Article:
We have all seen the headlines of IVF malpractice and for everyone in the fertility industry, they are headlines we can all live without! Only last week, we were all horrified to read the story of 30-year-old Jessica Harvey from Ohio. Jessica took an Ancestry DNA test to celebrate her landmark birthday. Jessica had always been very proud of her Italian roots on her father’s side. Therefore, she was shocked to learn her DNA was from Wales, Ireland and Germany! She had no Italian roots at all. Jessica was conceived via IVF and 30 years ago the clinic had inadvertently used the wrong sperm at her conception.
Jessica said, “My entire life, I have always been so passionate, so proud of my heritage on both sides where I came from, how my ancestors got here, what makes me today.” The news has rocked her family. Her mother, Jeanine said, “I’m like, wait a minute, I carried a total stranger’s child, you know, for nine months, and who in the world does the other half of this child belong to?”
There is now a legal case underway, the clinic involved has not commented beyond offering an initial apology. This is standard practice in such cases, clinics are bound by their insurers to take the advice of the insurer’s lawyers. It happened three decades ago; it is doubtful if any of the original staff are still there. And, if they are, it’s doubtful they would be able to shed much light on a specific incident, which occurred during a routine procedure back then.
The family’s lawyer commented, “It shouldn’t be that the fertility clinic transferred some stranger’s sperm into Mrs. Harvey’s body. That is not OK. It’s not OK under the law. It’s not OK under any sense of medical ethics. And it shouldn’t happen ever.”
Well, yes. It shouldn’t happen ever. After all, it is in no one’s interest. But these kinds of incidents have happened in the past, and do happen now, even if very rarely.
The real risk
According to insurers and lawyers, malpractice within IVF clinics tends to fall into 6 categories
- Using the wrong sperm or egg: this can occur during the in vitro phase (i.e., in the lab, and outside of the woman’s body). This is probably what happened in Jessica Harvey’s case, where the wrong sperm was used to fertilise her mother’s egg.
- Implanting the wrong embryo: there are also cases when the wrong embryo is implanted. In this situation, a woman who is accidentally carrying the child of another family may be legally required to hand over the child to the biological parents after birth. It goes without saying that a situation like this can be dire.
- Improper storage of eggs or embryos: before being implanted in a woman who is undergoing an IVF procedure, the embryo and egg must be properly stored in a medical facility, or it could sustain serious damage or be destroyed.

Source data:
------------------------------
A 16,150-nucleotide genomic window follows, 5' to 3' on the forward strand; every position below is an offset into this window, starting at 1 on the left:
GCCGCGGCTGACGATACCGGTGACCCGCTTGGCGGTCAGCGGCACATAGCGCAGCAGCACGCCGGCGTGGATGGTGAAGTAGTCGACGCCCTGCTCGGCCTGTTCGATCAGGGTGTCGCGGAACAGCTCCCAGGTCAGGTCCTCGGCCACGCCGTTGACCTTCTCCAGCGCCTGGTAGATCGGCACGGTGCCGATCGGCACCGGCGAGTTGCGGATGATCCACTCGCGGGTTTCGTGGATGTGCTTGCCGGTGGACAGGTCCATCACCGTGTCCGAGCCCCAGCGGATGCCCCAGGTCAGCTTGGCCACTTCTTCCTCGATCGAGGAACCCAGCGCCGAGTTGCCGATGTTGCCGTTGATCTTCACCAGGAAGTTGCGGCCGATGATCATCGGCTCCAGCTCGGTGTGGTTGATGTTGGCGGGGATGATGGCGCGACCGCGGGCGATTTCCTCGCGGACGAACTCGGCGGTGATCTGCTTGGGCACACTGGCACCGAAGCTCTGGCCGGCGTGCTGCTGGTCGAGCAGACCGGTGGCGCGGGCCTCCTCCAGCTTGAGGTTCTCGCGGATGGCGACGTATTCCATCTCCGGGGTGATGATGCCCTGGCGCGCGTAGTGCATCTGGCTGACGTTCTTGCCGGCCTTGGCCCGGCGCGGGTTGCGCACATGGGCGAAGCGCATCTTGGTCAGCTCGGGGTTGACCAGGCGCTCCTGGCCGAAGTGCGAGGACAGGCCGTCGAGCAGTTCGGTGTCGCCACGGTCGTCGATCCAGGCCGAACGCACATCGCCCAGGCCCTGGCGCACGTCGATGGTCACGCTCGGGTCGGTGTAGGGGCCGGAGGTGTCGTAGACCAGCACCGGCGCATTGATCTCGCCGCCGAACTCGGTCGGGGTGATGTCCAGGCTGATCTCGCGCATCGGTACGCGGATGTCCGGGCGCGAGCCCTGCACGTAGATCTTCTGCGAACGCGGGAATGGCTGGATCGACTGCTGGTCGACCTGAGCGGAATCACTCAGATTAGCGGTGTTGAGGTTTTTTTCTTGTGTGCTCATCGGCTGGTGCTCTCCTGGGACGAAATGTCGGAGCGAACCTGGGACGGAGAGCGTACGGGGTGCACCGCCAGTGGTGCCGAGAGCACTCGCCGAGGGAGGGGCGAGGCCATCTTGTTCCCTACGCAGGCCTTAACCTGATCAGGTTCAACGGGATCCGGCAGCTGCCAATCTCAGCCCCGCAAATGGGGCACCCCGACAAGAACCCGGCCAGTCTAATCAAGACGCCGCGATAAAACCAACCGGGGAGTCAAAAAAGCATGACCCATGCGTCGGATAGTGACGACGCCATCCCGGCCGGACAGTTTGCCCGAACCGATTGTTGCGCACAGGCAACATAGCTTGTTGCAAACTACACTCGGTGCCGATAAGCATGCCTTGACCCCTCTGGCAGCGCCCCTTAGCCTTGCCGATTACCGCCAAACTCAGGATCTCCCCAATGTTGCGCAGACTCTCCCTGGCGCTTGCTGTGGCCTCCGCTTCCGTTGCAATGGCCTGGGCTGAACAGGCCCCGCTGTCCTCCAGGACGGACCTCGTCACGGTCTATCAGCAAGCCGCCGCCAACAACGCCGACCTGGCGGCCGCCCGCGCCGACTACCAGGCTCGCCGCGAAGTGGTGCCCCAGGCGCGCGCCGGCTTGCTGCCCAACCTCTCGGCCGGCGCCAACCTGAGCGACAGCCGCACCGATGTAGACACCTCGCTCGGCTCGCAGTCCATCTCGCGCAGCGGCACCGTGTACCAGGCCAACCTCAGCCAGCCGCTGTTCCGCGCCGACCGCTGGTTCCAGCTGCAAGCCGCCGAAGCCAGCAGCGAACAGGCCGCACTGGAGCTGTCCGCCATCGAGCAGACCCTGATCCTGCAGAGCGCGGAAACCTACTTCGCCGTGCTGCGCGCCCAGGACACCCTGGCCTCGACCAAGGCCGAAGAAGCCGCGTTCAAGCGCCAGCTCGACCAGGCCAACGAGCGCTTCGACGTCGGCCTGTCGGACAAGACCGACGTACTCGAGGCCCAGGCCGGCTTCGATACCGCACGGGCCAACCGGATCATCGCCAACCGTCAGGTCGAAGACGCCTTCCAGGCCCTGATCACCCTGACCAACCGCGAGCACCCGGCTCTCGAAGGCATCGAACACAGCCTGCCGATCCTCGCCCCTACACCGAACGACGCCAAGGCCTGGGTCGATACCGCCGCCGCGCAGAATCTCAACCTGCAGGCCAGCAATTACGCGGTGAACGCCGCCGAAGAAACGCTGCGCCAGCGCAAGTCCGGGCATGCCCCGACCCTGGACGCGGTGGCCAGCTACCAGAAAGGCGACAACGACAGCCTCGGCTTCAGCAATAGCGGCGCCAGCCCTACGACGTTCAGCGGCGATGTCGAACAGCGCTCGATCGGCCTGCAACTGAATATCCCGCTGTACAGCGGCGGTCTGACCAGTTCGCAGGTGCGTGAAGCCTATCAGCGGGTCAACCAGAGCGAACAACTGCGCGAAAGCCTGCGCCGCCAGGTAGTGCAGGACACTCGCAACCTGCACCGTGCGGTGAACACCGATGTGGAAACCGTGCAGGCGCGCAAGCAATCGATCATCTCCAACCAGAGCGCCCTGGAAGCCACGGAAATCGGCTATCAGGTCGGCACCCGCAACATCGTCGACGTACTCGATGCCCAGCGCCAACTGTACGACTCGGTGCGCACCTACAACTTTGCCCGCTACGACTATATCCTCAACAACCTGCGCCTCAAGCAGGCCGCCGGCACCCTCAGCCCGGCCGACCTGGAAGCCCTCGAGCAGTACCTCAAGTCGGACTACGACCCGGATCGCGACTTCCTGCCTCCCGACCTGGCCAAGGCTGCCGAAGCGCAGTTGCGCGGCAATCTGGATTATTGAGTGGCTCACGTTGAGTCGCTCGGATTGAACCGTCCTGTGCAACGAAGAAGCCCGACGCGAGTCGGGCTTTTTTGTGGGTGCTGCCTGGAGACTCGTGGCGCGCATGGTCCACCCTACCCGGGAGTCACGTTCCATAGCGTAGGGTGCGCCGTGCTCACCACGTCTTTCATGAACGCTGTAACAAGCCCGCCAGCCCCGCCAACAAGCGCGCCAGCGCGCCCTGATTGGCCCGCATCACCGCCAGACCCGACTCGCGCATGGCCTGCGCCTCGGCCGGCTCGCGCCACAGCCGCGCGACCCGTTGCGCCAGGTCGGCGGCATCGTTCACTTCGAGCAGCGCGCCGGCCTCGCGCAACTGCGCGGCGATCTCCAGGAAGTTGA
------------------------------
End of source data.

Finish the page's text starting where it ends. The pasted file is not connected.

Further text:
- Failure to properly screen egg or sperm donors: If not properly screened, a sperm or egg donor may pass on a high probability of a genetic defect to offspring.
- Implantation of the embryo in the right place: an embryo that is accidentally implanted in the mother’s fallopian tube could result in a dangerous ectopic pregnancy.
- Prescribing the wrong drugs: a failure to properly prescribe or screen a patient before administering fertility drugs that are not appropriate for the patient may result in serious harm.
Issues are incredibly rare
These issues are incredibly rare. While there are no reliable statistics for some countries, the statistics for developed countries reveal a low probability that any kind of IVF procedure will result in an error or a mix-up.
A study published in 2020 found that, between 2009 and 2019, out of approximately 2.5 million IVF procedures in the US, 133 errors happened that resulted in lawsuits. 87 of these involved two alleged freezer tank failures in 2018 and 2019. This is a risk rate of 0.00005%, roughly the same risk as dying from a bee/wasp sting in any given year!
This is not to downplay the distress caused by this kind of issue, which can be devastating. But even if the true error rate in IVF is higher than studies suggest, it may be that DNA testing platforms like Ancestry may reveal quite a few more Jessica Harveys in future. It is likely to be much lower than error rates in medicine overall e.g., studies show 21% of US patients report having experienced a medical error at some point.
The exception, errors during IVF proves the rule that IVF is extremely safe and generally error-free.
Rather than risk and error being the story, perhaps the media should focus on the bigger issue, access to IVF for infertile women and the influence of cost/affordability and availability.